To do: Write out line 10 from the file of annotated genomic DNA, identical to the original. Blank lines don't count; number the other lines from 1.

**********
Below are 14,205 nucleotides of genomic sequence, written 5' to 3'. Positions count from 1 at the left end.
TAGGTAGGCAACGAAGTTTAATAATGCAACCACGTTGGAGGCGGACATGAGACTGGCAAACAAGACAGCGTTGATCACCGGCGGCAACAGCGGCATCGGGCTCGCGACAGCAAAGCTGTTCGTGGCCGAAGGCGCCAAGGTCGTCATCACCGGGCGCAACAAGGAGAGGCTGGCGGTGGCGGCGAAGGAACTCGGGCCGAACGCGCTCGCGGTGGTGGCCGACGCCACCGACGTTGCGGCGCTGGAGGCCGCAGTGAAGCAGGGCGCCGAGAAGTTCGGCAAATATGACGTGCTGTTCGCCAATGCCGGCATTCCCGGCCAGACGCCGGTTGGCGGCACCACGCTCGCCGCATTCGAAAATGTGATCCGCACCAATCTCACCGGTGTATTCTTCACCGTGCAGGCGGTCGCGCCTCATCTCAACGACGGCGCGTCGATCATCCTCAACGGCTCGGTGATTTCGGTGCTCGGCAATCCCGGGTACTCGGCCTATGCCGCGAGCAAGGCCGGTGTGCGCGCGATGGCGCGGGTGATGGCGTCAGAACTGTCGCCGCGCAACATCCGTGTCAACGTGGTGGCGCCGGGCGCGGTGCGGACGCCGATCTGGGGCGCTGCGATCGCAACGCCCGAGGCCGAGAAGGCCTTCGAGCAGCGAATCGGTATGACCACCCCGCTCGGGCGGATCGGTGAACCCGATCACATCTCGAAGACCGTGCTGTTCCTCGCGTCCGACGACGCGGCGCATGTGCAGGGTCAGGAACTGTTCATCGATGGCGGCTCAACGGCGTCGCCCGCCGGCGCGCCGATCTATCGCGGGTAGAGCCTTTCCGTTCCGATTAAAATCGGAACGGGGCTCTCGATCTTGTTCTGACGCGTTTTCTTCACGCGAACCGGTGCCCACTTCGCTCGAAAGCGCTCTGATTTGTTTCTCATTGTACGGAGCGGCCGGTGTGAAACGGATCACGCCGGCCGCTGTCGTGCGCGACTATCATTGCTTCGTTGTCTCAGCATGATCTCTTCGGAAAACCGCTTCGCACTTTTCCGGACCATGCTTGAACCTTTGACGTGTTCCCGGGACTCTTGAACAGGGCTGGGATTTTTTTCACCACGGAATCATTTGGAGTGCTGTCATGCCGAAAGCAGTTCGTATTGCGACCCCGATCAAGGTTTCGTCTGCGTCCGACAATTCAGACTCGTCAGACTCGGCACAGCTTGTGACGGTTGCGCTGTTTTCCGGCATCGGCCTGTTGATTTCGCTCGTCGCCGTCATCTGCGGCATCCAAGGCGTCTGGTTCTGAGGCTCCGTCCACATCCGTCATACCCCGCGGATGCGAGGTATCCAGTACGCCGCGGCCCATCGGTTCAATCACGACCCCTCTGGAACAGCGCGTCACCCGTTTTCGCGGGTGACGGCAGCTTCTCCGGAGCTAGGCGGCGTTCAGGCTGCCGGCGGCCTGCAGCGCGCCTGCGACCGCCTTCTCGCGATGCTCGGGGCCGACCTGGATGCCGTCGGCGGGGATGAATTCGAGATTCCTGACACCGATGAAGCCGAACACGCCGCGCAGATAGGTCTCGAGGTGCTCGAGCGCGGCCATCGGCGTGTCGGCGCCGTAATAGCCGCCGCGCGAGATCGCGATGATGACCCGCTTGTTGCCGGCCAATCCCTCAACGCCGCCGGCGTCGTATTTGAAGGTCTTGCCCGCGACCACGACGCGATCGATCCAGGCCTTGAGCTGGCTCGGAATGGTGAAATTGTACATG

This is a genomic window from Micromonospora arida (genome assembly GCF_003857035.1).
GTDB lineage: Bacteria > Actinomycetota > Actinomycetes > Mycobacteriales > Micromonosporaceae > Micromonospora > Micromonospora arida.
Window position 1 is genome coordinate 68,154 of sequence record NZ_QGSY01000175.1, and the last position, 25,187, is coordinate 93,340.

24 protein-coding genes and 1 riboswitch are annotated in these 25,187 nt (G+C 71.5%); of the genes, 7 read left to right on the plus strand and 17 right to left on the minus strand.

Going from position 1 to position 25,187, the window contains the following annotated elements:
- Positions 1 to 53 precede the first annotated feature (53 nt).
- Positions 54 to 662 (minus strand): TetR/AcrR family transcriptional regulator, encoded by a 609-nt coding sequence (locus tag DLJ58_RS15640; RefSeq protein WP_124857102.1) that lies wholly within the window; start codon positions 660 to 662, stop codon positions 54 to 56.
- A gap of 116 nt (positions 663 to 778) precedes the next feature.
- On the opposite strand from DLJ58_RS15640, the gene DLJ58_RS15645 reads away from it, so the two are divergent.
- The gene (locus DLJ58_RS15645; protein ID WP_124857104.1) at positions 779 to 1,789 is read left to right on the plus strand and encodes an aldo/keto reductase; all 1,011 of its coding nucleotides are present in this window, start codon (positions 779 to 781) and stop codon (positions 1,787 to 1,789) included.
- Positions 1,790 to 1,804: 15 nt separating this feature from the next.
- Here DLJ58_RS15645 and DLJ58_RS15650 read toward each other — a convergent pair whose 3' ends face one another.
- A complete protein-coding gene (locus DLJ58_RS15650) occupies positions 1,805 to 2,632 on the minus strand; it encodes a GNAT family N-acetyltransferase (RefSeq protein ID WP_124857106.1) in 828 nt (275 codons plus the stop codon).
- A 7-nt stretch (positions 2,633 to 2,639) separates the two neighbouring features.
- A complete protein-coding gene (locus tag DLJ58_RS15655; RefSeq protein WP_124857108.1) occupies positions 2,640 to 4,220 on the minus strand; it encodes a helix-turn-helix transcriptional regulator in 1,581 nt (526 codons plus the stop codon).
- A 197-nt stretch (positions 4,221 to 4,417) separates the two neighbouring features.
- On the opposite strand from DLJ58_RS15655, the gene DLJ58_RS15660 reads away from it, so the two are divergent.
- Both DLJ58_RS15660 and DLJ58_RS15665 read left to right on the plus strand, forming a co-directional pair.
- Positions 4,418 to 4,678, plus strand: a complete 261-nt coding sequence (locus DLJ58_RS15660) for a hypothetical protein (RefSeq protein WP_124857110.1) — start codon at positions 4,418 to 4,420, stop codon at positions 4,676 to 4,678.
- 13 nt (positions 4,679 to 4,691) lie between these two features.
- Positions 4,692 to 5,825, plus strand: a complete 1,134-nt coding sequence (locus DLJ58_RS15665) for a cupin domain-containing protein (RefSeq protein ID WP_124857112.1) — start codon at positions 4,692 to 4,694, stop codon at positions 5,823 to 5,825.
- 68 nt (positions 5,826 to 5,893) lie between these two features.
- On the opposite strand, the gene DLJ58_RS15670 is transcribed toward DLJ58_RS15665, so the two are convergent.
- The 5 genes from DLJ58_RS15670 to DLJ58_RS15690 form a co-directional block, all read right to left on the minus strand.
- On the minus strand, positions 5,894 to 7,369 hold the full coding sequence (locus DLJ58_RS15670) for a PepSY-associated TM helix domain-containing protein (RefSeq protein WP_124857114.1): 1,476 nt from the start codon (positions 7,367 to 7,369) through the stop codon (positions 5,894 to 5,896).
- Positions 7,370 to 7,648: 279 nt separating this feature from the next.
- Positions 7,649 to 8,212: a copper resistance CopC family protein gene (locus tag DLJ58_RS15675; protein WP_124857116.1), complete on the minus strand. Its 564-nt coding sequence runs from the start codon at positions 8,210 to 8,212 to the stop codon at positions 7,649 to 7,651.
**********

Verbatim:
- A gap of 116 nt (positions 663 to 778) precedes the next feature.